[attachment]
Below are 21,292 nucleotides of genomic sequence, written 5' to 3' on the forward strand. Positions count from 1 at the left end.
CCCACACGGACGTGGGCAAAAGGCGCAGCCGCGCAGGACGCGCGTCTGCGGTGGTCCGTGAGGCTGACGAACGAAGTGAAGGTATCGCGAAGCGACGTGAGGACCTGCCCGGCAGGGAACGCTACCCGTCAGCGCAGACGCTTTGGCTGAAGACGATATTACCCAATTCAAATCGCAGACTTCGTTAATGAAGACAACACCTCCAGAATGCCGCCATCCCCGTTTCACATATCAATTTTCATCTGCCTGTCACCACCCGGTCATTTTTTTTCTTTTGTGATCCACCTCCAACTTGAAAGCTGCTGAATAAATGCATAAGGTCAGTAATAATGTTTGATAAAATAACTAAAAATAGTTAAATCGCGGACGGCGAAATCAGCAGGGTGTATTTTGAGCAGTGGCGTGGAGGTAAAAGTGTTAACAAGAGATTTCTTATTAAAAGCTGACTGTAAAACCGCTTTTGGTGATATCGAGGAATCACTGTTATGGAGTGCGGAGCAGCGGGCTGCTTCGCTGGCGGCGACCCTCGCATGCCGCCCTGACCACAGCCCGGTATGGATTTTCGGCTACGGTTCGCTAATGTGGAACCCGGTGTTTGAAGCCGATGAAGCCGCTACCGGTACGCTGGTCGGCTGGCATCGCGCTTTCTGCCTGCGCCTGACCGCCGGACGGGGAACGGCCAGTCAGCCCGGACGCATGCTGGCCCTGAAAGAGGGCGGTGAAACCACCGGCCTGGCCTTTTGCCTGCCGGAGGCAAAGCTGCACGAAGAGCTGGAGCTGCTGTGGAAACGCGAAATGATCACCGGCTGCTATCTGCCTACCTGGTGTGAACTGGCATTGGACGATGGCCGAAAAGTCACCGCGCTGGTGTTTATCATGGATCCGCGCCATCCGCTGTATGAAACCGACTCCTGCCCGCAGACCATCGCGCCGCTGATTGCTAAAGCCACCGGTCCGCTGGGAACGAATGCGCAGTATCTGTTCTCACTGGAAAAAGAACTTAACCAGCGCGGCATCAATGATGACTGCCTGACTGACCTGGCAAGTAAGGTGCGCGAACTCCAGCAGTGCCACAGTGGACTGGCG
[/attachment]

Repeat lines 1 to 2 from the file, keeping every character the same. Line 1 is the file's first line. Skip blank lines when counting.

Below are 21,292 nucleotides of genomic sequence, written 5' to 3' on the forward strand. Positions count from 1 at the left end.
CCCACACGGACGTGGGCAAAAGGCGCAGCCGCGCAGGACGCGCGTCTGCGGTGGTCCGTGAGGCTGACGAACGAAGTGAAGGTATCGCGAAGCGACGTGAGGACCTGCCCGGCAGGGAACGCTACCCGTCAGCGCAGACGCTTTGGCTGAAGACGATATTACCCAATTCAAATCGCAGACTTCGTTAATGAAGACAACACCTCCAGAATGCCGCCATCCCCGTTTCACATATCAATTTTCATCTGCCTGTCACCACCCGGTCATTTTTTTTCTTTTGTGATCCACCTCCAACTTGAAAGCTGCTGAATAAATGCATAAGGTCAGTAATAATGTTTGATAAAATAACTAAAAATAGTTAAATCGCGGACGGCGAAATCAGCAGGGTGTATTTTGAGCAGTGGCGTGGAGGTAAAAGTGTTAACAAGAGATTTCTTATTAAAAGCTGACTGTAAAACCGCTTTTGGTGATATCGAGGAATCACTGTTATGGAGTGCGGAGCAGCGGGCTGCTTCGCTGGCGGCGACCCTCGCATGCCGCCCTGACCACAGCCCGGTATGGATTTTCGGCTACGGTTCGCTAATGTGGAACCCGGTGTTTGAAGCCGATGAAGCCGCTACCGGTACGCTGGTCGGCTGGCATCGCGCTTTCTGCCTGCGCCTGACCGCCGGACGGGGAACGGCCAGTCAGCCCGGACGCATGCTGGCCCTGAAAGAGGGCGGTGAAACCACCGGCCTGGCCTTTTGCCTGCCGGAGGCAAAGCTGCACGAAGAGCTGGAGCTGCTGTGGAAACGCGAAATGATCACCGGCTGCTATCTGCCTACCTGGTGTGAACTGGCATTGGACGATGGCCGAAAAGTCACCGCGCTGGTGTTTATCATGGATCCGCGCCATCCGCTGTATGAAACCGACTCCTGCCCGCAGACCATCGCGCCGCTGATTGCTAAAGCCACCGGTCCGCTGGGAACGAATGCGCAGTATCTGTTCTCACTGGAAAAAGAACTTAACCAGCGCGGCATCAATGATGACTGCCTGACTGACCTGGCAAGTAAGGTGCGCGAACTCCAGCAGTGCCACAGTGGACTGGCG